Skip to main content

Review of The Twits at Royal & Derngate (Royal), Northampton

I have been a fan of the macabre world of Roald Dahl for as long as I can remember reading, progressing through his world of enormous crocodiles, onto my most favourites, Danny the Champion of the World and Charlie and his two epic adventures with Willy Wonka. I even then became a grown-up reader of Dahl, where I found myself absorbed into his Tales of the Unexpected. He is without doubt a genius writer, but could those worlds translate onto the stage successfully? Matilda's success says so, as does the huge success of the Chocolate Factory production. At the helm of this production of The Twits (from the Curve Leicester) is the dynamic and so far for myself, utterly brilliant work of director Max Webster.

His pedigree of bringing challenging worlds to the stage was dealt with, with total ease in 2015 when the world of Dr Seuess' The Lorax brought colour, joy and musical extravagance to the stage of The Old Vic, and The Twits offers in places much of the same. However the big problem with The Twits is the thinness of the material. While our two lead characters Mr and Mrs Twit are grotesquely and compellingly created by both Dahl's work and the performers Robert Pickavance and Jo Mousley, there is simply not enough story in Dahl's book to create a production from. Leaving it at a running time of just over ninety minutes, it still requires a great deal of fluff to be added to fill the time.

That fluff though is probably the best part of this production, all mostly in the second act, where this show pretty much becomes full pantomime. The filler of audience participation works wonderfully and that audience, clearly enjoying every minute are more than willing to join in. This includes perhaps the most bizarre moment of audience interaction that you may ever see, and I would be loath to spoil it here. Suffice to say, I feel sure you will never have seen anything like it before.

Jo Mousley (Mrs Twit) and Robert Pickavance (Mr Twit).
While the material is thing, the production remains pretty solid. The leads are both full of the character of The Twits, portraying their grossness with surprising clarity on stage, full of the dangerous edge Dahl knew so well to tread without going too far. These paired with the five ensemble of Luke Johnson, Liz Jadav, Alex Chang, Charlotte Workman, and Jack Horner, who provide both the chorus, the animal characters and some impressive acrobatic skills, complete a very well performed show.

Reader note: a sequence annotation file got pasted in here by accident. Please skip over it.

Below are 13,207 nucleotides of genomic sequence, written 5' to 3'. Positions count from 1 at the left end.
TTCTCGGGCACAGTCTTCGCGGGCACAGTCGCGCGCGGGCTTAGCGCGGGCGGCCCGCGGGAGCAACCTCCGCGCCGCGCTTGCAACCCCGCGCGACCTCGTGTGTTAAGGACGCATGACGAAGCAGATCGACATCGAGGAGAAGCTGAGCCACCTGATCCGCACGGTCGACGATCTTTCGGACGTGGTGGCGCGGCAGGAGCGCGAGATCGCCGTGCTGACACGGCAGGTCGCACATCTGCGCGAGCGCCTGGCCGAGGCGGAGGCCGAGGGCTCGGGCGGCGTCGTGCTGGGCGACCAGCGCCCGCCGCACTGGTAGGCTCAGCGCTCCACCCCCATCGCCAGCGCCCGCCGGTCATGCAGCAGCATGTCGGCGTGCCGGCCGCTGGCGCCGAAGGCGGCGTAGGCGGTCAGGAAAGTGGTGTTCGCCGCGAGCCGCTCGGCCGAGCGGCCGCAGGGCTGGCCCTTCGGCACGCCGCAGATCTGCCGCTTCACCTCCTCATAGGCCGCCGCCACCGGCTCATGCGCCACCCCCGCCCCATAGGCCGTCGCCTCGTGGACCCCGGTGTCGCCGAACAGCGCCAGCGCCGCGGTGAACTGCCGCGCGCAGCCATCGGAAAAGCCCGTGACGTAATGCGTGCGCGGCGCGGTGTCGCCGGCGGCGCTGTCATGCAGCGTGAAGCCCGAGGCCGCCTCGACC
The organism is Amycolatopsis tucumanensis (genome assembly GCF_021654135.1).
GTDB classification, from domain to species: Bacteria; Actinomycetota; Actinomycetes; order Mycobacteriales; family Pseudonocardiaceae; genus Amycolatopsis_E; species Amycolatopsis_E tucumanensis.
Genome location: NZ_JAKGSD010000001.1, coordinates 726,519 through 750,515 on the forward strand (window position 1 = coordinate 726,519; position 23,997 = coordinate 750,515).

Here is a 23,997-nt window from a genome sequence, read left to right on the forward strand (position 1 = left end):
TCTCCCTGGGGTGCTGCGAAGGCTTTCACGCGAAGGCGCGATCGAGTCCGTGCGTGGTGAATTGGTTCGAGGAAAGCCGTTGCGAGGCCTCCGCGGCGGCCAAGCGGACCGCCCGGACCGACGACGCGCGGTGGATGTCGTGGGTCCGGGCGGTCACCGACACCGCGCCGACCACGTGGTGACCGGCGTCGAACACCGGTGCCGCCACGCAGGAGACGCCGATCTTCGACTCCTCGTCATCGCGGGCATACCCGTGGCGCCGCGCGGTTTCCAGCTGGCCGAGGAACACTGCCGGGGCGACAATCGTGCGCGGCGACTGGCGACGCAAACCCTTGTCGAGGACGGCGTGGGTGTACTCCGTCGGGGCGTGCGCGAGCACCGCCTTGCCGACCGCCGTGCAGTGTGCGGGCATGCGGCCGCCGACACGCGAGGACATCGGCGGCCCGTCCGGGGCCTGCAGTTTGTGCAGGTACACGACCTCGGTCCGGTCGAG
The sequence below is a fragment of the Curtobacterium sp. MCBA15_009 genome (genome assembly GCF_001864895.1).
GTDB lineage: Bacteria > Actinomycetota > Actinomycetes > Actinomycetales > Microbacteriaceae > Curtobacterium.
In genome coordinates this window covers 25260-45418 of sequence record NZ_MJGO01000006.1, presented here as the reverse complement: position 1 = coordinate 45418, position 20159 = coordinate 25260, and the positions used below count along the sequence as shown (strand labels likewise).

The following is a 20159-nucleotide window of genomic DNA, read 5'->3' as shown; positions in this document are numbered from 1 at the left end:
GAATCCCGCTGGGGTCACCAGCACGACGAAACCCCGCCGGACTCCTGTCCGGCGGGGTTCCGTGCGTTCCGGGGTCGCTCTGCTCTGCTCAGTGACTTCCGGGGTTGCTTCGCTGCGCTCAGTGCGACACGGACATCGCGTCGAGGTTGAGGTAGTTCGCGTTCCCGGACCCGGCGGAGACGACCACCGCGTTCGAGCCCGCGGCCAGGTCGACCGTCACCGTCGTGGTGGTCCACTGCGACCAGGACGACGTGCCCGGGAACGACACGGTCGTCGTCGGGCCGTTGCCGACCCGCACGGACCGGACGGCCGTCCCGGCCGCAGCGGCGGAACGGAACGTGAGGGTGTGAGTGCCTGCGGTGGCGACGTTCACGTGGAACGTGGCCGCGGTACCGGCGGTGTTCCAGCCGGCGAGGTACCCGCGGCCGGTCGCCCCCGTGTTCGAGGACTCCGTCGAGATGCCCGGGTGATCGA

Max Webster's dynamic touch remains from The Lorax, while clearly on a budget compared to that and the show misses any of the stunningly catchy tunes that featured there. It may seem unfair to compare the two, however despite being from different authors, there are many similarities. Both have an underlying environmental edge, both are of course full of bizarre and exotic animals, and the world they inhabit also feels very similar. Sadly The Twits doesn't have the depth of story to work as a complete show.
Ensemble
Production wise, it is a relatively simple affair with Georgia Lowe's set providing all that is required. The design however does fall victim though to this having been clearly created for a larger stage than the Royal has to offer, so the Muggle-Wump's cage falls victim to a huge blind spot for many in the audience.

There were some great little pieces of incidental music from Dougal Irvine that enhanced the characters with their own themes, and I also loved some of clever use of lighting from Joshua Pharo. Who knew that fluorescent tubes could be used so successfully!